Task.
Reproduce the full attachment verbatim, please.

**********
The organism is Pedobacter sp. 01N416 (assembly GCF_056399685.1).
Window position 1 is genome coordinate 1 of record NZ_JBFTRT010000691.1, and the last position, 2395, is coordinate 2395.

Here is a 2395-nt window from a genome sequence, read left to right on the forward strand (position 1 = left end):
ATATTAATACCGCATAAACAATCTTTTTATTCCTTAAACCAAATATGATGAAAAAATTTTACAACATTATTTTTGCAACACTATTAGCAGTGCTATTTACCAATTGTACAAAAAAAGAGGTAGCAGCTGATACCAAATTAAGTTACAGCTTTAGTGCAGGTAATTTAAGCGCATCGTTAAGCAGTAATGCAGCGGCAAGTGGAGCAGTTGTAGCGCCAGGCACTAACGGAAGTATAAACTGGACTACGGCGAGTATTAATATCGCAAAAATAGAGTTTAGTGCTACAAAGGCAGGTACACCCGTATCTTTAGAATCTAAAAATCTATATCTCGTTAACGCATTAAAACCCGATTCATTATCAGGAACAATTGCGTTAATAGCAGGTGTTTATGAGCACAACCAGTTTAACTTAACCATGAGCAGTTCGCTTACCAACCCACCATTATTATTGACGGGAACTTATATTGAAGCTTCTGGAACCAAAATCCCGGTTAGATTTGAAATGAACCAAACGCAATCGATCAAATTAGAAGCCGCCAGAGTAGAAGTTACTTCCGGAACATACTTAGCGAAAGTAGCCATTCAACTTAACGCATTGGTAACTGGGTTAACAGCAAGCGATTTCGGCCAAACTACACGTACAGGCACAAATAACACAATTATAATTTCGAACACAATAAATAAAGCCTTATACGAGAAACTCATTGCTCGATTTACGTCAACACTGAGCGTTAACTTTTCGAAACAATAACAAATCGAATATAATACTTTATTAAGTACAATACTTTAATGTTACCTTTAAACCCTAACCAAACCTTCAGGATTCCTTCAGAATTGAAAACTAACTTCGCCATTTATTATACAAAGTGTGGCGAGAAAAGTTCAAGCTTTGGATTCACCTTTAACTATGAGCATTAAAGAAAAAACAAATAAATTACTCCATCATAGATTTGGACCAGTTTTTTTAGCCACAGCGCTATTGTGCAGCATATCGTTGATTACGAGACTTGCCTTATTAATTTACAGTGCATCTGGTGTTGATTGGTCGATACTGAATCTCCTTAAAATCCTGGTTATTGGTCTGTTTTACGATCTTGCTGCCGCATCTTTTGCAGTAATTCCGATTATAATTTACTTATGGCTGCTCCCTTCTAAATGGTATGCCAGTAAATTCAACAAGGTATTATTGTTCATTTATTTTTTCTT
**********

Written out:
The organism is Pedobacter sp. 01N416 (assembly GCF_056399685.1).
Window position 1 is genome coordinate 1 of record NZ_JBFTRT010000691.1, and the last position, 2395, is coordinate 2395.

Here is a 2395-nt window from a genome sequence, read left to right on the forward strand (position 1 = left end):
ATATTAATACCGCATAAACAATCTTTTTATTCCTTAAACCAAATATGATGAAAAAATTTTACAACATTATTTTTGCAACACTATTAGCAGTGCTATTTACCAATTGTACAAAAAAAGAGGTAGCAGCTGATACCAAATTAAGTTACAGCTTTAGTGCAGGTAATTTAAGCGCATCGTTAAGCAGTAATGCAGCGGCAAGTGGAGCAGTTGTAGCGCCAGGCACTAACGGAAGTATAAACTGGACTACGGCGAGTATTAATATCGCAAAAATAGAGTTTAGTGCTACAAAGGCAGGTACACCCGTATCTTTAGAATCTAAAAATCTATATCTCGTTAACGCATTAAAACCCGATTCATTATCAGGAACAATTGCGTTAATAGCAGGTGTTTATGAGCACAACCAGTTTAACTTAACCATGAGCAGTTCGCTTACCAACCCACCATTATTATTGACGGGAACTTATATTGAAGCTTCTGGAACCAAAATCCCGGTTAGATTTGAAATGAACCAAACGCAATCGATCAAATTAGAAGCCGCCAGAGTAGAAGTTACTTCCGGAACATACTTAGCGAAAGTAGCCATTCAACTTAACGCATTGGTAACTGGGTTAACAGCAAGCGATTTCGGCCAAACTACACGTACAGGCACAAATAACACAATTATAATTTCGAACACAATAAATAAAGCCTTATACGAGAAACTCATTGCTCGATTTACGTCAACACTGAGCGTTAACTTTTCGAAACAATAACAAATCGAATATAATACTTTATTAAGTACAATACTTTAATGTTACCTTTAAACCCTAACCAAACCTTCAGGATTCCTTCAGAATTGAAAACTAACTTCGCCATTTATTATACAAAGTGTGGCGAGAAAAGTTCAAGCTTTGGATTCACCTTTAACTATGAGCATTAAAGAAAAAACAAATAAATTACTCCATCATAGATTTGGACCAGTTTTTTTAGCCACAGCGCTATTGTGCAGCATATCGTTGATTACGAGACTTGCCTTATTAATTTACAGTGCATCTGGTGTTGATTGGTCGATACTGAATCTCCTTAAAATCCTGGTTATTGGTCTGTTTTACGATCTTGCTGCCGCATCTTTTGCAGTAATTCCGATTATAATTTACTTATGGCTGCTCCCTTCTAAATGGTATGCCAGTAAATTCAACAAGGTATTATTGTTCATTTATTTTTTCTT